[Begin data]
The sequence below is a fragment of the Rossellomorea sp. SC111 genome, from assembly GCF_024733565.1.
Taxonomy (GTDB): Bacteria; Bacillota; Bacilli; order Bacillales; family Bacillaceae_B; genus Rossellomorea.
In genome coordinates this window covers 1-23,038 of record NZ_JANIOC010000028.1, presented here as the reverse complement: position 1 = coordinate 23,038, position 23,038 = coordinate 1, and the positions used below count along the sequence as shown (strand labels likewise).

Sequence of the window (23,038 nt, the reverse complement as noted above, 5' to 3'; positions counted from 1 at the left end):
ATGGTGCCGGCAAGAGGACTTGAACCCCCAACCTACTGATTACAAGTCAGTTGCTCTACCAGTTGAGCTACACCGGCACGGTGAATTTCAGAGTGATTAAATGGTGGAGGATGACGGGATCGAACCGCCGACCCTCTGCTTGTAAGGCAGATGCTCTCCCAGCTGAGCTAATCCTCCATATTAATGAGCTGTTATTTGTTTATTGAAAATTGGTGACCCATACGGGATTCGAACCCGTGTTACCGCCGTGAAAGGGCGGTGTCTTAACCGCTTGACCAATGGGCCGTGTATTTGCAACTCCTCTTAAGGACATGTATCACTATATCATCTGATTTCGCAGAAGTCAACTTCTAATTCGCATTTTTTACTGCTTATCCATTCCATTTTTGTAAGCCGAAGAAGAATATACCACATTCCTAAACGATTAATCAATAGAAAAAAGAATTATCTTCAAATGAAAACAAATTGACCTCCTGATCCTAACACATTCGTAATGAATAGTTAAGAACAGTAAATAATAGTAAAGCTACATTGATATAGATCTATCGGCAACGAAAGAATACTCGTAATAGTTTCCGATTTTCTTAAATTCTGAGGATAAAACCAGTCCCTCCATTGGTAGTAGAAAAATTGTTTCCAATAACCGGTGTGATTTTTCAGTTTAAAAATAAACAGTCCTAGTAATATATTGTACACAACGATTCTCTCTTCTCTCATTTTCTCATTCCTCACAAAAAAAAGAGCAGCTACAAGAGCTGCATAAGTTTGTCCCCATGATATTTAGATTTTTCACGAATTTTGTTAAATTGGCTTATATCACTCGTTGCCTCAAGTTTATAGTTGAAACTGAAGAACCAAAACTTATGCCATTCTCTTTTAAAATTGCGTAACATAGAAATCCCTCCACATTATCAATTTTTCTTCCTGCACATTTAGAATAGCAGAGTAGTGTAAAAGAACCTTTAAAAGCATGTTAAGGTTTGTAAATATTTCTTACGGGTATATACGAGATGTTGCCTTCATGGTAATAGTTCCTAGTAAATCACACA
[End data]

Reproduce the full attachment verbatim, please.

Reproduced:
The sequence below is a fragment of the Rossellomorea sp. SC111 genome, from assembly GCF_024733565.1.
Taxonomy (GTDB): Bacteria; Bacillota; Bacilli; order Bacillales; family Bacillaceae_B; genus Rossellomorea.
In genome coordinates this window covers 1-23,038 of record NZ_JANIOC010000028.1, presented here as the reverse complement: position 1 = coordinate 23,038, position 23,038 = coordinate 1, and the positions used below count along the sequence as shown (strand labels likewise).

Sequence of the window (23,038 nt, the reverse complement as noted above, 5' to 3'; positions counted from 1 at the left end):
ATGGTGCCGGCAAGAGGACTTGAACCCCCAACCTACTGATTACAAGTCAGTTGCTCTACCAGTTGAGCTACACCGGCACGGTGAATTTCAGAGTGATTAAATGGTGGAGGATGACGGGATCGAACCGCCGACCCTCTGCTTGTAAGGCAGATGCTCTCCCAGCTGAGCTAATCCTCCATATTAATGAGCTGTTATTTGTTTATTGAAAATTGGTGACCCATACGGGATTCGAACCCGTGTTACCGCCGTGAAAGGGCGGTGTCTTAACCGCTTGACCAATGGGCCGTGTATTTGCAACTCCTCTTAAGGACATGTATCACTATATCATCTGATTTCGCAGAAGTCAACTTCTAATTCGCATTTTTTACTGCTTATCCATTCCATTTTTGTAAGCCGAAGAAGAATATACCACATTCCTAAACGATTAATCAATAGAAAAAAGAATTATCTTCAAATGAAAACAAATTGACCTCCTGATCCTAACACATTCGTAATGAATAGTTAAGAACAGTAAATAATAGTAAAGCTACATTGATATAGATCTATCGGCAACGAAAGAATACTCGTAATAGTTTCCGATTTTCTTAAATTCTGAGGATAAAACCAGTCCCTCCATTGGTAGTAGAAAAATTGTTTCCAATAACCGGTGTGATTTTTCAGTTTAAAAATAAACAGTCCTAGTAATATATTGTACACAACGATTCTCTCTTCTCTCATTTTCTCATTCCTCACAAAAAAAAGAGCAGCTACAAGAGCTGCATAAGTTTGTCCCCATGATATTTAGATTTTTCACGAATTTTGTTAAATTGGCTTATATCACTCGTTGCCTCAAGTTTATAGTTGAAACTGAAGAACCAAAACTTATGCCATTCTCTTTTAAAATTGCGTAACATAGAAATCCCTCCACATTATCAATTTTTCTTCCTGCACATTTAGAATAGCAGAGTAGTGTAAAAGAACCTTTAAAAGCATGTTAAGGTTTGTAAATATTTCTTACGGGTATATACGAGATGTTGCCTTCATGGTAATAGTTCCTAGTAAATCACACA